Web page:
The areas earliest known residents were Indians who where called Ais. The Ais lived along the coast between Cape Canaveral in the north, Fort Pierce, in the south and westward to the St. Johns River. Just south of our area lived another early tribe called the Jeaga. Although many traces of these Indians remain along the Indian River shores, very little is known about the tribe. Shipwrecked sailors were known to have been killed by, as well as taken in by, the Ais. The Jonathan Dickinson party, that shipwrecked in 1696, encountered the Ais as they traveled up the coast to St. Augustine. The Ais artifacts include pottery, stone and shell tools. This area also has Indian shell middens and burial grounds. A real Ais Indian mound is located about one mile south of the County Courthouse along Indian River Drive.

A major chief of the Ais (circa 1563) was named Oathaqua. Governor Mendez de Canco reported in 1597 that the Ais chief had more Indians under him than any other tribe he had contact with. Because there was such a bounty of food available in the local environment, the Ais numbers grew as well as their culture. The Ais were hunter gatherers. Their diet was rich in fish, turtle and shellfish. They ate cocoplums, sabal palm berries and other gathered fruits.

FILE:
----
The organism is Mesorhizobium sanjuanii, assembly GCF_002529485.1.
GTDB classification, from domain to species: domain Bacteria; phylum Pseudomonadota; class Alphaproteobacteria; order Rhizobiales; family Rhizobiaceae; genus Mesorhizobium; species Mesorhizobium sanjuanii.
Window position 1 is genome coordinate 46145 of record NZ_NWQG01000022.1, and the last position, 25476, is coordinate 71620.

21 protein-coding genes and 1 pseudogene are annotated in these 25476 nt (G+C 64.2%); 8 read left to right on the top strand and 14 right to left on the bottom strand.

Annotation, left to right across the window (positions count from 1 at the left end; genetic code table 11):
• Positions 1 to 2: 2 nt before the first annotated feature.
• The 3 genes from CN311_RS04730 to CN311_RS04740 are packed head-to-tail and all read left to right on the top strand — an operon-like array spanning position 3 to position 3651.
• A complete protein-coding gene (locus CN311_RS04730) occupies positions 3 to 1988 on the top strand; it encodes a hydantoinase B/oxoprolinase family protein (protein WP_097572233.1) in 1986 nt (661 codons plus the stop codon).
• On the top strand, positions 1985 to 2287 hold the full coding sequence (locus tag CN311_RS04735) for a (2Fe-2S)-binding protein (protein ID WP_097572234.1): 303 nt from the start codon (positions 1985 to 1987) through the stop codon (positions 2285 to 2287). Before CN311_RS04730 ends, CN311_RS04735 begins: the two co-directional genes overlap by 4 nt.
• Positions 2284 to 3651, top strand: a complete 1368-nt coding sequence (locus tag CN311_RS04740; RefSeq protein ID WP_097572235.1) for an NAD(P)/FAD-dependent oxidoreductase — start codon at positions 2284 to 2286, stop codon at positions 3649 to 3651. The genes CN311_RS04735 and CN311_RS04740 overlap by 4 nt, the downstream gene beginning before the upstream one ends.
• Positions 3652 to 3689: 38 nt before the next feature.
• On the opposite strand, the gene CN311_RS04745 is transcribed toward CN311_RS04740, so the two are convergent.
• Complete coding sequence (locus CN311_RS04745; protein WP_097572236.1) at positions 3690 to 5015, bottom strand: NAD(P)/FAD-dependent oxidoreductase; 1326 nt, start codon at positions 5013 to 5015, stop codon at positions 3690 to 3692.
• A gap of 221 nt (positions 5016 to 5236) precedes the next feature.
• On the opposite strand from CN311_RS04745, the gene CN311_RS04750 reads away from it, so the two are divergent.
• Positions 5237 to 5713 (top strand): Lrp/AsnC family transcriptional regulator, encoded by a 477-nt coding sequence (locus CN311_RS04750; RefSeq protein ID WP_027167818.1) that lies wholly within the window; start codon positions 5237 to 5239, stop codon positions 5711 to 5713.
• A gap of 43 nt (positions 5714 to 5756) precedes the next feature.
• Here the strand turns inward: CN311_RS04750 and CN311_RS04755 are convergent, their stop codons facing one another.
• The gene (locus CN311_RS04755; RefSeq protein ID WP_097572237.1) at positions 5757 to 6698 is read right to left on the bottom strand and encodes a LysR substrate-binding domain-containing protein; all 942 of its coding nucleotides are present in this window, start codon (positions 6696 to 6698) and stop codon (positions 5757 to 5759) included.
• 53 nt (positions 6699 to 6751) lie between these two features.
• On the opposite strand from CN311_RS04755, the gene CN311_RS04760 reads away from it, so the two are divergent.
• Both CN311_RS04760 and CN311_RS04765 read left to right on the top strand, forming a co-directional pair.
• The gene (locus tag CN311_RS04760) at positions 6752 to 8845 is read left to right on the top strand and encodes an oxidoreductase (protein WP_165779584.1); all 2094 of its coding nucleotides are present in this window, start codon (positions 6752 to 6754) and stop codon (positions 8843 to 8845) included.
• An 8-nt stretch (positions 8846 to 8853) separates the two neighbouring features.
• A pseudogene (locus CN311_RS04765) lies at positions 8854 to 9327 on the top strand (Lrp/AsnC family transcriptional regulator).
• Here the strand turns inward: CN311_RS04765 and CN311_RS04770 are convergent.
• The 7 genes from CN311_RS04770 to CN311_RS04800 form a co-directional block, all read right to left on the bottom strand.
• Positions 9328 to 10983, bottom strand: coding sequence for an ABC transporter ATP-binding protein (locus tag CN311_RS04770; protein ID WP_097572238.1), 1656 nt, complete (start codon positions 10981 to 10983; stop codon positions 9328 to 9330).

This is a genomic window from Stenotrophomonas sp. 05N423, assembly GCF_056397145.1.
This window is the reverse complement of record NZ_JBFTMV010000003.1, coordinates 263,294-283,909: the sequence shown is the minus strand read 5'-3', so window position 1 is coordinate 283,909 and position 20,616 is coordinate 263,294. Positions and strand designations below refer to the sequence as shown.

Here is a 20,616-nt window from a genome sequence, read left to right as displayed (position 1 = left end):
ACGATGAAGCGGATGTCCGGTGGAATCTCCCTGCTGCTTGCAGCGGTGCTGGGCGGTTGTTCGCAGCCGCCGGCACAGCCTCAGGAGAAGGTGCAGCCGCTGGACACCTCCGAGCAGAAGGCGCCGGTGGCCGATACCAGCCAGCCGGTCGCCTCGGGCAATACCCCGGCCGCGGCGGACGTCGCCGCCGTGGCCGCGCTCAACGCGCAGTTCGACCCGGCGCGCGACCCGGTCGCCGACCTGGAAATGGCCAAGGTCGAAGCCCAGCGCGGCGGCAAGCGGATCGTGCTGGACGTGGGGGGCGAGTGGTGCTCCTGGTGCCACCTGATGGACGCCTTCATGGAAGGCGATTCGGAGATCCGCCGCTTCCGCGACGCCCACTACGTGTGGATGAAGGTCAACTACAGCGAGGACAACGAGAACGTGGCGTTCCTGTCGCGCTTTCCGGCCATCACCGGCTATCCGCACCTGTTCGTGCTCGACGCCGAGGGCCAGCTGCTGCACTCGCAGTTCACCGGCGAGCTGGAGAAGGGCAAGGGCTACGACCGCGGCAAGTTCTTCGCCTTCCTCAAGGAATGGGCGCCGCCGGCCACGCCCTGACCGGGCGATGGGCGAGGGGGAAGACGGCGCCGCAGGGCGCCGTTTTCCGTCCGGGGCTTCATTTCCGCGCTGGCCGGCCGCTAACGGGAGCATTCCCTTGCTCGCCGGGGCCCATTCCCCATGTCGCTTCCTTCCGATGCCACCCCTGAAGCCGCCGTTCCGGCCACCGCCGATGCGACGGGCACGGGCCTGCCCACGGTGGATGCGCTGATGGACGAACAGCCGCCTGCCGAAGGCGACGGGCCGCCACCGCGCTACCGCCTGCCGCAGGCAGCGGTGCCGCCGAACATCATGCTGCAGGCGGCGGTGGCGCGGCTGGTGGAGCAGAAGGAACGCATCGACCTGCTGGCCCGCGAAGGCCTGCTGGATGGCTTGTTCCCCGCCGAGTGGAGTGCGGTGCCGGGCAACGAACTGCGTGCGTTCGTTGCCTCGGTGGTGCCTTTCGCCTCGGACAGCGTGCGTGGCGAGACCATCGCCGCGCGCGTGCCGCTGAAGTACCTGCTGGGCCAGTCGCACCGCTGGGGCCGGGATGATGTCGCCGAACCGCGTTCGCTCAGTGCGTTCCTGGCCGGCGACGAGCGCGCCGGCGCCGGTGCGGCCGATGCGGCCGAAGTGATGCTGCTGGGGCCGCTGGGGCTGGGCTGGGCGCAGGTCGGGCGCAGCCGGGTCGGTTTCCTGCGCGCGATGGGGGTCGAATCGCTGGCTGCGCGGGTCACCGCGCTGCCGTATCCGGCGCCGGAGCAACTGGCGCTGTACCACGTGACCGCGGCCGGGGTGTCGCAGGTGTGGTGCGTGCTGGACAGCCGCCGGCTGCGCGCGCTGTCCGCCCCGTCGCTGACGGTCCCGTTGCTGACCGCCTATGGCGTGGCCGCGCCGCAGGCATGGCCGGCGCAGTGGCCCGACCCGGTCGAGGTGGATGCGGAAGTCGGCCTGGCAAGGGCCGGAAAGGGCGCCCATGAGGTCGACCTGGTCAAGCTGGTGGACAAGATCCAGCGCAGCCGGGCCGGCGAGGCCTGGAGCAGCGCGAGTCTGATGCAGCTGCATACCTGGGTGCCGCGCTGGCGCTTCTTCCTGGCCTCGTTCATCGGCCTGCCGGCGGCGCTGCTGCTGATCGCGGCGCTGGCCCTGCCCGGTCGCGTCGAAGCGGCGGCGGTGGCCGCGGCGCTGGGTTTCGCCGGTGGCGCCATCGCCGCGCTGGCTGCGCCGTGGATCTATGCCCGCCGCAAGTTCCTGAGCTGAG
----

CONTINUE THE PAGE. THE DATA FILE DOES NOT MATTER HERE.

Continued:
The Ais were friendly with the Spanish and sent warriors in 1605 to assist them in their campaign against the French. After 1703 the tribe was absorbed into the Costas tribe. Their numbers had diminished to 137 individuals by 1711. Diseases brought by the Europeans eradicated the remaining Ais/Costas by the mid-1740’s.